Sightseeing highlights: Part 1
Trip Start Oct 13, 2004
9Trip End Nov 16, 2004
The Char Minar (means four minarets) is a striking monument set in the heart of Hyderabad and is one of the best examples of South Indian Islamic architecture. The founder of Hyderabad, Muhammad Quli, built this ceremonious gateway in 1589. Four gates (means Char Karman) mark the intersection of the city's four major roads. Fruit vendors and merchants surround this unusual building, which serves as part triumphal arch, part mosque. It stands over 180 feet tall and 100 feet wide and is dwarfed by the enormous crowd that surrounds this popular agora.
:: Falaknuma Palace ::
Falaknuma Palace (translated to "Star of Heaven") is truly magnificent
This gorgeous palace was designed by an Italian architect for the Prime Minister of Hyderabad and purchased by Nizam VI in 1897. It took nine years to build and served as a royal guesthouse for the rulers of Hyderabad, called Nizams (ruled from 1713-1950), and for King George and Queen Mary.
From a bird's eye view, this grand marble structure resembles the body of a scorpion with its two stingers spreading out as wings to the north. It is believed the design was the source of many misfortunes; the palace proved to be fatal to those who visited for great lengths. The southern section of the building houses the harem quarters -- a mere 150 wives all told!
The grandson of Nizam VII now owns the palace, which sat unused from 1911-2001. The Taj Group, a luxury hotel corporation, manages the facility
:: Neighborhoods ::
My friend, Santosh, invited me to have lunch at his recently purchased home outside Hyderabad. He lives approx. 15 miles from the city, which took over an hour to reach due to crazy roads and even crazier drivers. Houses in India, much like the suburbs in the US, are less expensive on the outskirts of the city. Most homes are concrete, often painted bright pastels, consist on 2-4 small rooms and cost around $20k. They have "modern" amenities built around a simple and efficient community design. Indians typically live with their nuclear family and very seldom live on their own. This is due in part to expensive apartments but also I get the sense that families are bonded together like sticky rice out here.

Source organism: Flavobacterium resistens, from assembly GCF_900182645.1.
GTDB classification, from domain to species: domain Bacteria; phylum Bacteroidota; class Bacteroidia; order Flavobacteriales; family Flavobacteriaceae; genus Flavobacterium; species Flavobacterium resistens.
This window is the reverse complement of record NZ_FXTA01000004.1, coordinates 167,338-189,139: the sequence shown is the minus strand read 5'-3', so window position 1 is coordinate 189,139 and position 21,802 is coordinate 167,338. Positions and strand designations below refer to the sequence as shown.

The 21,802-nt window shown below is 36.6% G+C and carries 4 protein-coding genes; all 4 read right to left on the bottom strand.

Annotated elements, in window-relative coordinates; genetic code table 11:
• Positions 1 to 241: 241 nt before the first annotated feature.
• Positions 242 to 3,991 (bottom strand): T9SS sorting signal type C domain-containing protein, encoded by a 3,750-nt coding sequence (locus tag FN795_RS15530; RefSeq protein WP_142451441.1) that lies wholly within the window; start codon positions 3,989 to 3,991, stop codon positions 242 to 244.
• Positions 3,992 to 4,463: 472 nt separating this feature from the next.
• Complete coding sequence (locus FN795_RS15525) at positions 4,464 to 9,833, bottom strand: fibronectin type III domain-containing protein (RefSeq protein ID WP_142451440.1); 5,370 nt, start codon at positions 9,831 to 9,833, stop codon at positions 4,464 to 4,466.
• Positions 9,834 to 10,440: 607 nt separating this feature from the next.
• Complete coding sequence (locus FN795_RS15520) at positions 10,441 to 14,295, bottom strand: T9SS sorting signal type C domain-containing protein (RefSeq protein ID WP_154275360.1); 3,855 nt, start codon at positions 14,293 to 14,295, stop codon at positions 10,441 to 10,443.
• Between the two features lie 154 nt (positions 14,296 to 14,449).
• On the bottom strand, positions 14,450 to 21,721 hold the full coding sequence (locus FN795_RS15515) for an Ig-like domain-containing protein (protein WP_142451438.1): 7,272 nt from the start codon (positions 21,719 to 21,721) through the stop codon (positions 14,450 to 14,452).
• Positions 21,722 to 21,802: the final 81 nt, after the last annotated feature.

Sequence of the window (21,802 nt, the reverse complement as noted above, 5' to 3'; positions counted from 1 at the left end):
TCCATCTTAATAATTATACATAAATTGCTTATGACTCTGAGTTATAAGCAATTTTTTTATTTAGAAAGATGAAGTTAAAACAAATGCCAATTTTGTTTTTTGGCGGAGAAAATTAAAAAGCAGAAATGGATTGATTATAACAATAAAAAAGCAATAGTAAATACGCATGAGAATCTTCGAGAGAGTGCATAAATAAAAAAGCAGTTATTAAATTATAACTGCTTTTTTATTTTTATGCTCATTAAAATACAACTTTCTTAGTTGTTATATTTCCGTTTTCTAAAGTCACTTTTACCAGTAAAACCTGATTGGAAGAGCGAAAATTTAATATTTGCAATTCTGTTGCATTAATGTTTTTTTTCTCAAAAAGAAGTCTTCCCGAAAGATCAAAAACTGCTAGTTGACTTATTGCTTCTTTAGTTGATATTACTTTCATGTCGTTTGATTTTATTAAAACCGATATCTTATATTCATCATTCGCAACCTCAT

My friend's mother cooked us a tasty traditional Indian meal. As a host, you serve your guests, cater to their every whim and do not partake in the meal. One can't even reach for a spoon without the host taking over the task. This attention took some getting use to but I soon realized that you must honor their custom or you look like a complete jerk. Of course, I was very nervous taking my first bite, as I feared Death by Spices. One does not want to be rude and refuse food especially when my host knew I was a "negative zero spicy gal", as my friends like to call me
It's been a real honor to be so generously welcomed into my friend's homes and to share in traditional Indian culinary experiences but I sometimes I feel I'm on an Indian "Fear Factor" show that dares me to eat what one hates the most. Stepping up to the challenge doesn't always reap positive rewards like the Hollywood ending but it's all part of the experience that I embrace. The phrase "Spice of Life" definitely has a whole new meaning for me.